Under protective custody of the City of Johnson City, the historic Lady of the Fountain statue is faring well at age 100 and in April 2011, a bronze replica of the original statue was placed at "Fountain Square."
It is believed that this statue became a part of the city about 1904, soon after “Mountain Home,” (present James H. Quillen VA Medical Center and College of Medicine campus) was built. One conjecture suggests that then Mayor James Summers and other city officials sought a way to honor Congressman Walter Preston Brownlow of Tennessee's First District, U.S. House of Representatives (1896-1910). The popular congressman was responsible for Johnson City being selected as the site for the “Mountain Branch of the National Home for Disabled Volunteer Veterans,” from an Act of Congress dated January 28, 1901. Brownlow had sympathized with the plight of thousands of older Union Civil War veterans, maimed during the four-year conflict and shamefully reduced to mere homeless beggars. The city fathers reportedly chose to honor Brownlow with a statue to be placed in the heart of their town. After fabrication of the stature in a New York City foundry (Mott Iron Works) and delivery to the city, she reigned in the downtown district over the next approximately thirty-three years, observing the city’s colorful history unfold before her very eyes and ears. The fountain on which the statue stood was fabricated in Lenoir City, Tennessee. Read Bob Cox's article on the notification by Carol Grissom of the Smithsonian Institution of the Lady's true identity as the "Greek Water Carrier."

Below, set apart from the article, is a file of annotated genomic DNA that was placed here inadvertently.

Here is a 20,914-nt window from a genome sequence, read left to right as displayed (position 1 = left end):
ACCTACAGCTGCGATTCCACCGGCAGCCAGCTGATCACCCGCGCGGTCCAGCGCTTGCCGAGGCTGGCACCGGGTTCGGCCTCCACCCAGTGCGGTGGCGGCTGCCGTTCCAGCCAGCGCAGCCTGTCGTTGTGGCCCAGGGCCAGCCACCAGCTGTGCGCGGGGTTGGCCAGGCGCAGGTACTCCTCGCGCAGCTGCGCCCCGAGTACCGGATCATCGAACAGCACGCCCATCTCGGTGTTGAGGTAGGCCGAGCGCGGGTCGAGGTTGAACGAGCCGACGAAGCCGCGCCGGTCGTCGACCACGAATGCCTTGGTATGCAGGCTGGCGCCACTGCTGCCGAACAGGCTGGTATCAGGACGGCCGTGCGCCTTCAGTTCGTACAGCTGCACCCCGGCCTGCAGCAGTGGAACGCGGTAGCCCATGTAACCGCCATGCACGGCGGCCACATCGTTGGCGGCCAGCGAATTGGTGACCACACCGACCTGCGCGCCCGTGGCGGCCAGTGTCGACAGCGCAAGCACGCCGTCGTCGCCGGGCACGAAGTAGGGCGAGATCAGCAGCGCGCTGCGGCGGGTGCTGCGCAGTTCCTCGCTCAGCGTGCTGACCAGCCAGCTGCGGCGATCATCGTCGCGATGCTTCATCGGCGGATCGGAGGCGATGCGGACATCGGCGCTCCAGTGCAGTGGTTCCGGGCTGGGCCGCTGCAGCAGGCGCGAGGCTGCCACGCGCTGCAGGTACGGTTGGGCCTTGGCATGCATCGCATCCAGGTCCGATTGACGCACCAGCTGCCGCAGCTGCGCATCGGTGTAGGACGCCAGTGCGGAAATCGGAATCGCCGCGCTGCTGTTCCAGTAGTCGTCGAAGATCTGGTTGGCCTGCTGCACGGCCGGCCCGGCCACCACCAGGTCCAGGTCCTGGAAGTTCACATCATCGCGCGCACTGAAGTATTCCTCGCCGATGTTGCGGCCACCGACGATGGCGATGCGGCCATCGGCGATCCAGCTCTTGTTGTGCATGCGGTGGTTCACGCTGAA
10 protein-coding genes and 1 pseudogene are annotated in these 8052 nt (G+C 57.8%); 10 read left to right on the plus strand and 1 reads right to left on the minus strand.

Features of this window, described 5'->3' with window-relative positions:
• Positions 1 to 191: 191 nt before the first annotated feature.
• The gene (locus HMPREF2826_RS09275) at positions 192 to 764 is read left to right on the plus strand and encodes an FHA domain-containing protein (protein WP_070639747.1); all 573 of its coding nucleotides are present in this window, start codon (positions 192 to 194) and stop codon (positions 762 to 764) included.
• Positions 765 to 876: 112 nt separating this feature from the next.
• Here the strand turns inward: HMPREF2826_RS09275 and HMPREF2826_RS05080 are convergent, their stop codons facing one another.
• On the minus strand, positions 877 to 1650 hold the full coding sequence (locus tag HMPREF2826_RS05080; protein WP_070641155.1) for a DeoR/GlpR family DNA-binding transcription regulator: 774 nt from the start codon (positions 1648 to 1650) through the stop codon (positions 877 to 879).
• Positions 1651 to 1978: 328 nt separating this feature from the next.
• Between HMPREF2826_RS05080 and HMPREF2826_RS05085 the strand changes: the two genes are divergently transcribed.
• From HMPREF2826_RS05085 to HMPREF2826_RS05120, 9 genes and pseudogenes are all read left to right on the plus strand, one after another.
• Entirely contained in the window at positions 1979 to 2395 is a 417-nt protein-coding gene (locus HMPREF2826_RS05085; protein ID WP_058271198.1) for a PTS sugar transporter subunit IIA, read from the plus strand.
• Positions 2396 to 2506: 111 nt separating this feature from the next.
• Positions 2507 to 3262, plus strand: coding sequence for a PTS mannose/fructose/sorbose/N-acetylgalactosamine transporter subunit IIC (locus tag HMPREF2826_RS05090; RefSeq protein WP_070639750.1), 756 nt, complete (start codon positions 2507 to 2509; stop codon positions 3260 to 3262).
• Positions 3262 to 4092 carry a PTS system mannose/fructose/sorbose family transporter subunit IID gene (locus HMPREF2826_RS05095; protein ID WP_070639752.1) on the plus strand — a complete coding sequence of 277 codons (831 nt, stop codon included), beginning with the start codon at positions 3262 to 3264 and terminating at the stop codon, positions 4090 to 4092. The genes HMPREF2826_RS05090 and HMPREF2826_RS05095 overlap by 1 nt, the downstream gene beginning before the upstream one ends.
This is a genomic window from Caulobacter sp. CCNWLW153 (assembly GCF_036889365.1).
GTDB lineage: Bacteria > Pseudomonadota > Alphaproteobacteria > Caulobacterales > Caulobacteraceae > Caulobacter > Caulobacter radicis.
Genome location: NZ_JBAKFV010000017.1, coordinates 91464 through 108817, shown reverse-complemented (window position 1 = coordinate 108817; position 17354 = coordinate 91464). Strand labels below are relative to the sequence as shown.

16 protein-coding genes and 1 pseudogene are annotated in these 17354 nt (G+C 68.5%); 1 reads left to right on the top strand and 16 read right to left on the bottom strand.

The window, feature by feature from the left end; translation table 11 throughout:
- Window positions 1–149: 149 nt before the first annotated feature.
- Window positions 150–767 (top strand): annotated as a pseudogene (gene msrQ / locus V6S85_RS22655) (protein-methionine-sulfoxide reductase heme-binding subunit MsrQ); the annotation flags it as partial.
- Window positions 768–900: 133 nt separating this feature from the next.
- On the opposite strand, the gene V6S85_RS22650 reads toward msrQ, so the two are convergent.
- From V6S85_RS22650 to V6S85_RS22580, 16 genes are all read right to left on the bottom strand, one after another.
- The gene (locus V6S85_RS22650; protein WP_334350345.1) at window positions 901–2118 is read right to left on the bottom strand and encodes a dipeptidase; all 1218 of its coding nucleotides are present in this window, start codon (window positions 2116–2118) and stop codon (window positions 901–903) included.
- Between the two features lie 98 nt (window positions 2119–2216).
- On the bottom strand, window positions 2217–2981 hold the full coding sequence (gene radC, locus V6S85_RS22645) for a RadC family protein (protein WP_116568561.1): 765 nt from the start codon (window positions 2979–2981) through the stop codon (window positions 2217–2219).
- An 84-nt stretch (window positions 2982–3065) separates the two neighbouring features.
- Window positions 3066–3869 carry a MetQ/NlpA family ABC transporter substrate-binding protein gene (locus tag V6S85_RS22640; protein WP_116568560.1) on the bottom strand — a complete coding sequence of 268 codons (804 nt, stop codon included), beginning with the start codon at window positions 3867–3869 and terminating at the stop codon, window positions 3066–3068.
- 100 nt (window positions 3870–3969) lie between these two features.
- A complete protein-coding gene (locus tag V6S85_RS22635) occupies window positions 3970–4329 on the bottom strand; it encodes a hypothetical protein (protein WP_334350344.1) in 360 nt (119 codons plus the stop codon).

Below Johnson City artist Ted Laws provides a 1920s look at Fountain Square, as Ted remembered it as a youth in the city's railroad glory years.